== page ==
Advertisement
  1. Sports
  2. /
  3. Bucs

Bad news for Brees in New Orleans could open a door in Tampa Bay

The Saints quarterback could miss six games with a thumb injury, which means the NFC South may be up for grabs after all.
New Orleans Saints quarterback Drew Brees leaves the field after their loss against the Los Angeles Rams during an NFL football game Sunday, Sept. 15, 2019, in Los Angeles. Brees left the game after being hurt in the first half. [MARCIO JOSE SANCHEZ | AP]
Published Sep. 16

TAMPA — Your initial thought should be a somber one.

Drew Brees will apparently need surgery on his thumb, and will likely miss at least six games. This is awful. Awful for Brees, awful for the Saints, awful for fans who appreciate a well-played NFL game.

Brees is artistry in a helmet. He has thrown more completions for more yards than anyone who has played the game. He has also beaten the Buccaneers more times than any quarterback in history.

And that’s where this gets tricky.

If you are outwardly saddened by a competitor’s misfortune, are you allowed to have some selfish thoughts to yourself?

Because, parochial as it sounds, this could be a game-changer.

The balance of power has not completely shifted in the NFC South, but it is less defined than it was 48 hours ago. The Saints were thought by many to be a Super Bowl contender, and were certainly a chic pick to win a third consecutive division title.

Bucs fans understand the magic of Drew Brees better than most. The Saints quarterback, shown greeting Jameis Winston after a game in 2016, has gone 17-10 in his career against Tampa Bay, throwing for more than 7,600 yards. Times file photo. [Times files]


The Brees injury does not mean that’s no longer possible, but it’s definitely less likely. If the initial reports coming out of New Orleans of a torn ligament in his thumb are accurate, the Saints will be without their unquestioned ringleader until the second half of the season.

That’s nearly an inconceivable thought in New Orleans. The last time a starting quarterback other than Brees won a game in a Saints uniform was nearly 14 years ago.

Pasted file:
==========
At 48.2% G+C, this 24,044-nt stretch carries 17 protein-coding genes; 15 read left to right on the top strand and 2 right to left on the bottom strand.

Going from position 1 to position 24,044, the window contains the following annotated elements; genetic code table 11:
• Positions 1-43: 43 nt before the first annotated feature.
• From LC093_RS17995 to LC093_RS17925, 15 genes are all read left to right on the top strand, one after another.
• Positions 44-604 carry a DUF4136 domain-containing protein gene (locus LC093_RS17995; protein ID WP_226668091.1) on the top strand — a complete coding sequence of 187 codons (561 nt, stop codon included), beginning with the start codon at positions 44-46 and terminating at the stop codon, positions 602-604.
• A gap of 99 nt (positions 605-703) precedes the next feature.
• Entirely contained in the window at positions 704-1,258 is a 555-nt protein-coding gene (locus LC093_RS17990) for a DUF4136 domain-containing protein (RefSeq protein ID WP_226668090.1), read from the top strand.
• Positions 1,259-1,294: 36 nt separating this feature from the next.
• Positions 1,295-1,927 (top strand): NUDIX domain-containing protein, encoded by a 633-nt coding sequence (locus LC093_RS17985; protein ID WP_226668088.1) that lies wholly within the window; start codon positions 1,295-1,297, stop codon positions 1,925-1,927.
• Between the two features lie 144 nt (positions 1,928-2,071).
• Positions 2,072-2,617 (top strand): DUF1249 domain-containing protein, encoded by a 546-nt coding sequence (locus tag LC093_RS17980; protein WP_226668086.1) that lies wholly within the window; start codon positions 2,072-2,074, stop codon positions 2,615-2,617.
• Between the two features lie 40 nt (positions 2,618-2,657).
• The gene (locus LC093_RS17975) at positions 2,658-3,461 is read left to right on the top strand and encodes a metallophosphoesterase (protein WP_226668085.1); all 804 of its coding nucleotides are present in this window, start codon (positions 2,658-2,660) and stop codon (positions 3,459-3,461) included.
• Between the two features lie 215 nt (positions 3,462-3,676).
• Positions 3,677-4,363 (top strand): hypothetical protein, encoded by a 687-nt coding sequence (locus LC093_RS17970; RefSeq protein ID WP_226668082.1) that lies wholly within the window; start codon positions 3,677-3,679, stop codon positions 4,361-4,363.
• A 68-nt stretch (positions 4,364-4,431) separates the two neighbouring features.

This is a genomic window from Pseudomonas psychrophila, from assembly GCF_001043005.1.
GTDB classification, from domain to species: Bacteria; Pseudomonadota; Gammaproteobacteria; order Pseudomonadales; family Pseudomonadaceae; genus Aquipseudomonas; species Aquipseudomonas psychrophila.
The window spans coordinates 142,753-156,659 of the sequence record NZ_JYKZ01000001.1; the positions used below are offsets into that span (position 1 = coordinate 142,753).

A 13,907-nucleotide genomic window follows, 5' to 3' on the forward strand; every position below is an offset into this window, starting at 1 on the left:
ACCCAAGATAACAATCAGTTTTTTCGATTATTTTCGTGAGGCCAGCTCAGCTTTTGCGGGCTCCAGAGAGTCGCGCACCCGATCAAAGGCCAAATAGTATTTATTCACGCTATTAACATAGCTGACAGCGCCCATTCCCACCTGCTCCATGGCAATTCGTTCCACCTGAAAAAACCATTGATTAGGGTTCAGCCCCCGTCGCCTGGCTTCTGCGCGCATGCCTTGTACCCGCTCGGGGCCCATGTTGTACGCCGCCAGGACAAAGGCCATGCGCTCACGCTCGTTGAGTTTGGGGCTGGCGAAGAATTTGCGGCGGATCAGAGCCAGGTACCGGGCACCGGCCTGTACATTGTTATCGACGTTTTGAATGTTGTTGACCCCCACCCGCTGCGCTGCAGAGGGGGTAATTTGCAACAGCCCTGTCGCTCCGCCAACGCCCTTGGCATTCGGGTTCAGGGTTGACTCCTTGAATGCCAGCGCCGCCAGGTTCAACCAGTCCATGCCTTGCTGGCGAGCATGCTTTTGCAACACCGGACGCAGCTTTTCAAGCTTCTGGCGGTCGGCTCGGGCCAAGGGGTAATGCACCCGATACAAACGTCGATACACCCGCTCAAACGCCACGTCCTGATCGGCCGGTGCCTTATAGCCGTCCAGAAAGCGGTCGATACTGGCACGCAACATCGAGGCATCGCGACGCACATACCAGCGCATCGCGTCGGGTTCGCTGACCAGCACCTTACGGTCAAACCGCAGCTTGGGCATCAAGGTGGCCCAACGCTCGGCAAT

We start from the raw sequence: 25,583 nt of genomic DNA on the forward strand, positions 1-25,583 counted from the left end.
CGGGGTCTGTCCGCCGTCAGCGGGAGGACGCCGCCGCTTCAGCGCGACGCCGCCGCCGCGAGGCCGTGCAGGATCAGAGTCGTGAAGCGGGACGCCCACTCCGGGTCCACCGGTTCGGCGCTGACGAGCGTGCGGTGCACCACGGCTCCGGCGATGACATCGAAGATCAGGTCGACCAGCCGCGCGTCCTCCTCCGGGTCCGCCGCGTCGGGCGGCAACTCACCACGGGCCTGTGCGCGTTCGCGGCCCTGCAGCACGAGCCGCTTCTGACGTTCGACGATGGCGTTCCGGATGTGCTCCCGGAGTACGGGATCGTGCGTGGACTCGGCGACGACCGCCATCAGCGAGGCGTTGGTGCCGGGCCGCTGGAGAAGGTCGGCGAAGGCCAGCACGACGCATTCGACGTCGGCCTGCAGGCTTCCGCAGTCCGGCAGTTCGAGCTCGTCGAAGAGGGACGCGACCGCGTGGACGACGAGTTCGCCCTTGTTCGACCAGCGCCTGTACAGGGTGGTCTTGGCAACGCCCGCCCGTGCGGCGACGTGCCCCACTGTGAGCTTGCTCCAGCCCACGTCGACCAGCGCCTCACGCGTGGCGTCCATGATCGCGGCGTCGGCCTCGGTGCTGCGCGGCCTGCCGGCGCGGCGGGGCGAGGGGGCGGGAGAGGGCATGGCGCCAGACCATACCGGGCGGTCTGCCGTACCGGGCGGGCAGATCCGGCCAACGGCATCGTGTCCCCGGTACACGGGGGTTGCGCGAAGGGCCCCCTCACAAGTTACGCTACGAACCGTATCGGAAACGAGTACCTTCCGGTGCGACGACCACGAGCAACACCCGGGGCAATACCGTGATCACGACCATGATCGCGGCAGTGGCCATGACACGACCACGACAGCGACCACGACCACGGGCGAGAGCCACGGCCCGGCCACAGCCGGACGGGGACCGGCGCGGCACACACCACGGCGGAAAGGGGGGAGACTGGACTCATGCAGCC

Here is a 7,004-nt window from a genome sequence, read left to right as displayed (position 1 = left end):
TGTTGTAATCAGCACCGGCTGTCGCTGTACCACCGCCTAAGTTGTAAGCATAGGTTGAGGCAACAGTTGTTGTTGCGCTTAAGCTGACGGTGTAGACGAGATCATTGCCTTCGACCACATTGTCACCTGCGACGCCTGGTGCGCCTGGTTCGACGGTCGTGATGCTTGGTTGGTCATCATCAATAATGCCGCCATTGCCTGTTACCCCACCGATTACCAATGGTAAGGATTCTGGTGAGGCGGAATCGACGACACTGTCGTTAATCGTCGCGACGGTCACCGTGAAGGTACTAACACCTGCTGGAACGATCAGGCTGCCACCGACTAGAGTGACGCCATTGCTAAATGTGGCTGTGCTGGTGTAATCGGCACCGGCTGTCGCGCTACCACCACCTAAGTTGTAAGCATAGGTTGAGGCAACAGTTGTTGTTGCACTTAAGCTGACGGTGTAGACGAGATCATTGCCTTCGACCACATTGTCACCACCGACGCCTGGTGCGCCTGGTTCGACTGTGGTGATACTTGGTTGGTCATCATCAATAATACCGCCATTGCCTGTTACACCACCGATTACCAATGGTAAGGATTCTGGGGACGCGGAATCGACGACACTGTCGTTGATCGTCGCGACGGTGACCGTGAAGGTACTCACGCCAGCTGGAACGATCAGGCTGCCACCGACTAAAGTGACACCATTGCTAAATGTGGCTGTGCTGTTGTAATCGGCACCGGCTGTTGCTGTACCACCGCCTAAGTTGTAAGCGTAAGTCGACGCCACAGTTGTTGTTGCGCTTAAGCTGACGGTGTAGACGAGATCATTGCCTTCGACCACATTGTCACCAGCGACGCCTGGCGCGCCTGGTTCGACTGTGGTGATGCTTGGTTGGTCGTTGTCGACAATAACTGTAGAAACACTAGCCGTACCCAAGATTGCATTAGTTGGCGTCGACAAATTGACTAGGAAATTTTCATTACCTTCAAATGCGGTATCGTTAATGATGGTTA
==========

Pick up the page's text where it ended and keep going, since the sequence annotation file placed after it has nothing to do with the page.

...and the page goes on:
The offense may be drawn up by coach Sean Payton, but it’s owned by Brees. He controls it, he directs it, he makes it work more smoothly than any quarterback could.

In that sense, he may be the most valuable player in the league. Tom Brady has obviously had more success, but the Patriots have managed to go 13-6 during his rare absences in the last 15 years.

The good new for the Saints:

They planned for this eventuality by making Teddy Bridgewater the NFL’s highest-paid backup with a one-year, $7.25 million contract this season.

The bad news for the Saints:

Bridgewater lost his only start in New Orleans when the Saints played a meaningless game in the 2018 season finale. He also failed to lead the Saints to a touchdown against the Rams on Sunday, only the third time in Payton’s 12-plus seasons they’ve been kept out of the end zone.

None of which means the Bucs are in the driver’s seat today. Heck, they’re not even riding shotgun at this point. The favorite in the NFC South may still be New Orleans. If not, then Atlanta.

So Tampa Bay’s unlikely path to the playoffs still looks like a reach, but at least now there is a new formula to consider. Between Brees’ injury and Cam Newton’s pitiful performance against the Bucs on Thursday night in Carolina, Tampa Bay’s early-season schedule doesn’t look as daunting as it once did.

During the next four weeks, the Bucs face a pair of 0-2 teams (the Giants and Panthers) and one team missing its franchise quarterback (the Saints). Suddenly, it’s not inconceivable for the Bucs to reach the bye week after the London trip at 3-3 or even 4-2.

There are still plenty of unknowns to consider. It’s possible Bridgewater will look a whole lot better in the coming weeks as he gets more practice with the first team, although he’s going to be tested quickly with a game at Seattle on Sunday and the following week at home against Dallas.